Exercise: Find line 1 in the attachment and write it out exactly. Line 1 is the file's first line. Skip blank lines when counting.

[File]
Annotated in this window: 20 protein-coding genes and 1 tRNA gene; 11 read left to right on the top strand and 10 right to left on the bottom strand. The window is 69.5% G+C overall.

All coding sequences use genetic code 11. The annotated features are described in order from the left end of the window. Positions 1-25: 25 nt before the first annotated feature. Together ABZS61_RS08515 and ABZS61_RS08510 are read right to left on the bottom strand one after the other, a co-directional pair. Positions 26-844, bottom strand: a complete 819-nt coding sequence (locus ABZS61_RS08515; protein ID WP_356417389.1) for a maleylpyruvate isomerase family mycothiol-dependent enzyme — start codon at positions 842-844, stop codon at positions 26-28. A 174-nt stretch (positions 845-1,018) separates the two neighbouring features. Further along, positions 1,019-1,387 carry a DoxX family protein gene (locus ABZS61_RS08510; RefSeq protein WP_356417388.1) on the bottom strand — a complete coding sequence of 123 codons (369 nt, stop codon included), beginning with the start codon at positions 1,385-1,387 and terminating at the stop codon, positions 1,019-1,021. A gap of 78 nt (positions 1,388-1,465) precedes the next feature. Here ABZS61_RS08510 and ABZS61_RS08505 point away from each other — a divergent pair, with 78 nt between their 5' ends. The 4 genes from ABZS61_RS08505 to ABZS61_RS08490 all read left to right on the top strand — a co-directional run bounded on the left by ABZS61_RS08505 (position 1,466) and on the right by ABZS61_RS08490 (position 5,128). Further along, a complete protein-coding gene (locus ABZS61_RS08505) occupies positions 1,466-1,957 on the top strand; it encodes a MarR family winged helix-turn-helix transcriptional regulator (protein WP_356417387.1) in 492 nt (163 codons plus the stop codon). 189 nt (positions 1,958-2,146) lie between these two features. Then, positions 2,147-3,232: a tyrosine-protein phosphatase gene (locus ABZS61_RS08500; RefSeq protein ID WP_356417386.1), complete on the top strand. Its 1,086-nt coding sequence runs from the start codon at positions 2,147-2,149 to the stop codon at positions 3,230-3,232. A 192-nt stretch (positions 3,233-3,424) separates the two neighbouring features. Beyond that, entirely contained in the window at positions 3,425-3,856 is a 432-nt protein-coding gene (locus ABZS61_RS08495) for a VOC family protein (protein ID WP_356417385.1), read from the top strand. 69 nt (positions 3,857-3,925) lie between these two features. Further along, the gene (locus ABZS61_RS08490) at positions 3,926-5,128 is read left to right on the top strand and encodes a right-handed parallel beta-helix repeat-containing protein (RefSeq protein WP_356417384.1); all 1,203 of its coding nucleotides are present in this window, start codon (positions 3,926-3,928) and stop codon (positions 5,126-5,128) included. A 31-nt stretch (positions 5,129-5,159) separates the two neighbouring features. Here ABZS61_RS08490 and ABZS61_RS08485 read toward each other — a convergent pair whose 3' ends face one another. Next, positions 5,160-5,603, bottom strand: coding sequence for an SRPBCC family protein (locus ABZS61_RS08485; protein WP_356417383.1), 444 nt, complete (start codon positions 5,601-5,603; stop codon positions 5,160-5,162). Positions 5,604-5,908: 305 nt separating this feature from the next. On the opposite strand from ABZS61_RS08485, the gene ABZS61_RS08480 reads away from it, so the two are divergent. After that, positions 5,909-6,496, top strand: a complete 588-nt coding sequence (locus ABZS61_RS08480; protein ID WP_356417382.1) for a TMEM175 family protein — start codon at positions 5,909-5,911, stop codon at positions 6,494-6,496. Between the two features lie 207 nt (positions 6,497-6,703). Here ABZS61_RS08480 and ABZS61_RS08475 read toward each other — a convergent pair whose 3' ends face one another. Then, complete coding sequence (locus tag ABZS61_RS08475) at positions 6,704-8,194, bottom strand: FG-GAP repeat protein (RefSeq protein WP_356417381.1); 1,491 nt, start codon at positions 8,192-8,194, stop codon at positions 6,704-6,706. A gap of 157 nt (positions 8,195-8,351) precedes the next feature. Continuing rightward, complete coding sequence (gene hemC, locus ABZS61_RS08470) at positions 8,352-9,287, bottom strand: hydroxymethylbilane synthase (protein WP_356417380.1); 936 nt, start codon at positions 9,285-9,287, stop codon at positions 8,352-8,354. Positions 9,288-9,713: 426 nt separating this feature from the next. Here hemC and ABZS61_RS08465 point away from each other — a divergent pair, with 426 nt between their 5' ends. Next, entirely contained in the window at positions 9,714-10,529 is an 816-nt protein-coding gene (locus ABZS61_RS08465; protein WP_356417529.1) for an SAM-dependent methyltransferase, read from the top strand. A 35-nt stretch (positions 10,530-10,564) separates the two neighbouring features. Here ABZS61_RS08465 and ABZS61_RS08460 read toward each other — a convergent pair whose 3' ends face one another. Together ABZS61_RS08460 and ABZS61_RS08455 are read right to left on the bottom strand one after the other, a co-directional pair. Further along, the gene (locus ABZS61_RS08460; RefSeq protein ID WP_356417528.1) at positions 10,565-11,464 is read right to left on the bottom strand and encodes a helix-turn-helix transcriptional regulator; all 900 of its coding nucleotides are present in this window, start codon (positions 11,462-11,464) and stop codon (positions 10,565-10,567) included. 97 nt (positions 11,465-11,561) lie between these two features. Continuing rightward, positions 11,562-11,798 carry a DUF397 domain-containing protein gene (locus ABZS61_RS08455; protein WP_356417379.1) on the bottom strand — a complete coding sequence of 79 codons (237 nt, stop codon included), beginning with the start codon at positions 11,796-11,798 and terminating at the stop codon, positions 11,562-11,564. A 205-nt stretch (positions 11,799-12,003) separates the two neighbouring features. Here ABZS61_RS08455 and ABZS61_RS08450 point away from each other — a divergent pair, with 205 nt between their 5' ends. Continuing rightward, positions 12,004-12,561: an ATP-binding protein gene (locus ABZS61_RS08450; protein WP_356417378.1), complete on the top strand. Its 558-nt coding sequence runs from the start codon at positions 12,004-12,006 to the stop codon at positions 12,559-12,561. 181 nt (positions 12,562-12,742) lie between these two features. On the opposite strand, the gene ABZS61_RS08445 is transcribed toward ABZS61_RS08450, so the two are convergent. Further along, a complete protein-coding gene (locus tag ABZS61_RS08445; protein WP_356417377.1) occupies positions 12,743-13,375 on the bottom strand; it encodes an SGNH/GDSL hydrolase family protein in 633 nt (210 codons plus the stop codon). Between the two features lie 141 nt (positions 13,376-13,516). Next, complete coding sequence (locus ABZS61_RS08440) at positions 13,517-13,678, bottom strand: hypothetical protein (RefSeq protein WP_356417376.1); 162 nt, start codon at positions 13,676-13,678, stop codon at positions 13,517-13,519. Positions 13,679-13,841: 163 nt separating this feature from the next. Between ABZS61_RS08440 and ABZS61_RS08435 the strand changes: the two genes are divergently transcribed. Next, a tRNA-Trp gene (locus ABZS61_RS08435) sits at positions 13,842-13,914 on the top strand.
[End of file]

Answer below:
Annotated in this window: 20 protein-coding genes and 1 tRNA gene; 11 read left to right on the top strand and 10 right to left on the bottom strand. The window is 69.5% G+C overall.